On day 3 of the festival the final race is contested only by amateur riders. You may gather from the title that this particular race has the longest title of any race across the whole four days of the festival and is a tongue twisting 11 words: The Fulke Walwyn Kim Muir Challenge Cup Handicap Chase (Amateur Riders).
Back in 1946 the race was known as the Kim Muir Amateur Riders’ Steeplechase. Seems much more simple than the modern day title!
That leads me onto the question - “Who was Kim Muir”? Kim Muir was an officer in World War II, also the brother of Mrs Evan Williams, he was killed in combat whilst serving his country as a cavalry officer and the race has been contested since 1946 in his memory.
The addition of “Fulke Walwyn” to the title was added in 1991. If you have followed jumps racing for many years, you will most likely know of Fulke Walwyn. In modern times we think of Henderson and Nicholls as being prolific trainers, but Fulke Walwyn has been one of the most successful trainers ever to compete in national hunt racing.
Walwyn won the Grand National as an amateur rider in 1936 and went on to have significant sucess at Cheltenham, training 211 winners at the track and a quite unbelievable 40 at the Cheltenham Festival itself.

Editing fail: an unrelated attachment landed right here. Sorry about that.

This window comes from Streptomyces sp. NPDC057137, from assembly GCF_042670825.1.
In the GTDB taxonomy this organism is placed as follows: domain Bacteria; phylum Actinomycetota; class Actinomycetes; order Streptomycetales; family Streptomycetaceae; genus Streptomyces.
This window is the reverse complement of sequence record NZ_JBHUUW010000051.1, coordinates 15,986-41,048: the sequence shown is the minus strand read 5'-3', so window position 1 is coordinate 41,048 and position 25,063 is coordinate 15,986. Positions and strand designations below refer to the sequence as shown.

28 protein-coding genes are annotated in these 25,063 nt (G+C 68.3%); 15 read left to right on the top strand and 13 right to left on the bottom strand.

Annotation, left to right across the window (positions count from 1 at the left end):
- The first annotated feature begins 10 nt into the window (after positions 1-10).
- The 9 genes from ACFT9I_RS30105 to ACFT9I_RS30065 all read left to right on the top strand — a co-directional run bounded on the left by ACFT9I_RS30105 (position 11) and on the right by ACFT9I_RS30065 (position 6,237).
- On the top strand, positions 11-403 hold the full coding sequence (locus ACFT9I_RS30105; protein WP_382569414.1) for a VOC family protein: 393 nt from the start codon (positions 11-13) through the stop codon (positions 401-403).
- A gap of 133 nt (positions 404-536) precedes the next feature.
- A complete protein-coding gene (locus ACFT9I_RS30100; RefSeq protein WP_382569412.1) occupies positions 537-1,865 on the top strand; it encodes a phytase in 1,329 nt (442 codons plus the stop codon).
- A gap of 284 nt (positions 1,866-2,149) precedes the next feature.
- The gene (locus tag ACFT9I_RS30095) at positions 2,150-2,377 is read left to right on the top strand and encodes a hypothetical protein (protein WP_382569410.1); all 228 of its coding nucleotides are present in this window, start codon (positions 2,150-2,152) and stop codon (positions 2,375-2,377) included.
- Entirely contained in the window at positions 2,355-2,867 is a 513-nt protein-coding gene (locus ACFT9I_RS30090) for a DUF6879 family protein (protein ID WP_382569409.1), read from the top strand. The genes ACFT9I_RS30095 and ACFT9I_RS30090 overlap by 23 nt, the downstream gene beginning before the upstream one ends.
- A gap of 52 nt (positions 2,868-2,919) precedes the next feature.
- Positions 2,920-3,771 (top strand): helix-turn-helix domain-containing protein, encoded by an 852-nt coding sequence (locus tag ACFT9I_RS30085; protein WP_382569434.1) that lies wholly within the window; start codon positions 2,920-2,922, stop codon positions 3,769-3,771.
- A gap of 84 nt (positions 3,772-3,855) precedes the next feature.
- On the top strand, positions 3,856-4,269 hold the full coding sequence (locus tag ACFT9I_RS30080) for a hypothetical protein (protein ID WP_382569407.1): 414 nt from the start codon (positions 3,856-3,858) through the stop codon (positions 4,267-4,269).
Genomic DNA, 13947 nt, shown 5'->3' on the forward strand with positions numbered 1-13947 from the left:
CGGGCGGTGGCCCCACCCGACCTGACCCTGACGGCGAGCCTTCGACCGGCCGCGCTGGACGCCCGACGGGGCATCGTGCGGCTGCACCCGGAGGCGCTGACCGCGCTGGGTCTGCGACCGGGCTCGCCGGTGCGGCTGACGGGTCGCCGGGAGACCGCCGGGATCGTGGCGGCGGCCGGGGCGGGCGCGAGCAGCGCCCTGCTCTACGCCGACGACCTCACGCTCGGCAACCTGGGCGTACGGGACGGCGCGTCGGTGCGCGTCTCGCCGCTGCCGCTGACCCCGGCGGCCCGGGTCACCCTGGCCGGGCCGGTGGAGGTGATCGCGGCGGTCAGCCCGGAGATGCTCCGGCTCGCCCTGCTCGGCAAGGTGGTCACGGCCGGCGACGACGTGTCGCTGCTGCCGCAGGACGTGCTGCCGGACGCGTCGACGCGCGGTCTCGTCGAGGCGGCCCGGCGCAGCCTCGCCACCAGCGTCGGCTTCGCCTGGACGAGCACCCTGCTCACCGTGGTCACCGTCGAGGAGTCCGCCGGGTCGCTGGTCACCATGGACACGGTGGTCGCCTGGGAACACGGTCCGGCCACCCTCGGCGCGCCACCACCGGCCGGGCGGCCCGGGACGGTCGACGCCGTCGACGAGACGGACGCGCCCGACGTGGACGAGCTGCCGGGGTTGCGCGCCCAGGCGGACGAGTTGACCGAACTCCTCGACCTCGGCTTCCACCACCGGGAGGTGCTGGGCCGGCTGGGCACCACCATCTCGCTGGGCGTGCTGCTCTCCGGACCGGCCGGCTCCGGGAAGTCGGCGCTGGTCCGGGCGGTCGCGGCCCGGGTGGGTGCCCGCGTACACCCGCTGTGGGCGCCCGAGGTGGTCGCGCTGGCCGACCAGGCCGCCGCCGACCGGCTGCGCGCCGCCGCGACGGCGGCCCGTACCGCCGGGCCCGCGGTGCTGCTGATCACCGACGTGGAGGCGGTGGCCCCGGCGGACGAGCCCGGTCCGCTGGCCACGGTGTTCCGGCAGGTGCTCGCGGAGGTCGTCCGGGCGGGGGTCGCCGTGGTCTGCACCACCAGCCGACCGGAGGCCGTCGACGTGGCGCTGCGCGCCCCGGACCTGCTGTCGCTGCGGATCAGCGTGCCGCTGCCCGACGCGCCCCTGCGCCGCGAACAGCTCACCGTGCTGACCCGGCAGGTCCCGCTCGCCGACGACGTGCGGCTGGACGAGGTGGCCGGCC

Walwyn trained 3 times Gold Cup winner Mill House and on a random side note, also had a cousin called Peter Walwyn, who was a National Hunt trainer.
There is normally a pretty substantial 20 plus field in the Challenge Cup Handicap Chase, 24 went to post in 2011 and 22 in 2012. It is seriously brave for an amateur jockey to tackle the fences at Cheltenham and in 2011, there were a very high number of participants in the Kim Muir that did not make it round the course. Out of a field of 24 horses, 14 either pulled up or unseated the rider, so it goes to show what a tough job these amateur jockeys have in riding a competitive race at the festival.
- The The Fulke Walwyn Kim Muir Challenge Cup Handicap Chase is classified as an amateur riders National Hunt Chase Handicap Race.
- The race will be contested at a start time of 16:40 on day three of the Cheltenham Festival.
- The race is open to horses aged five years old and above.
- The race is run over 3 miles and 1.5 furlongs.
- There are nineteen fences to be jumped in the race.
- The purse in 2011 was circa £48k, with first place receiving £30k in prize money.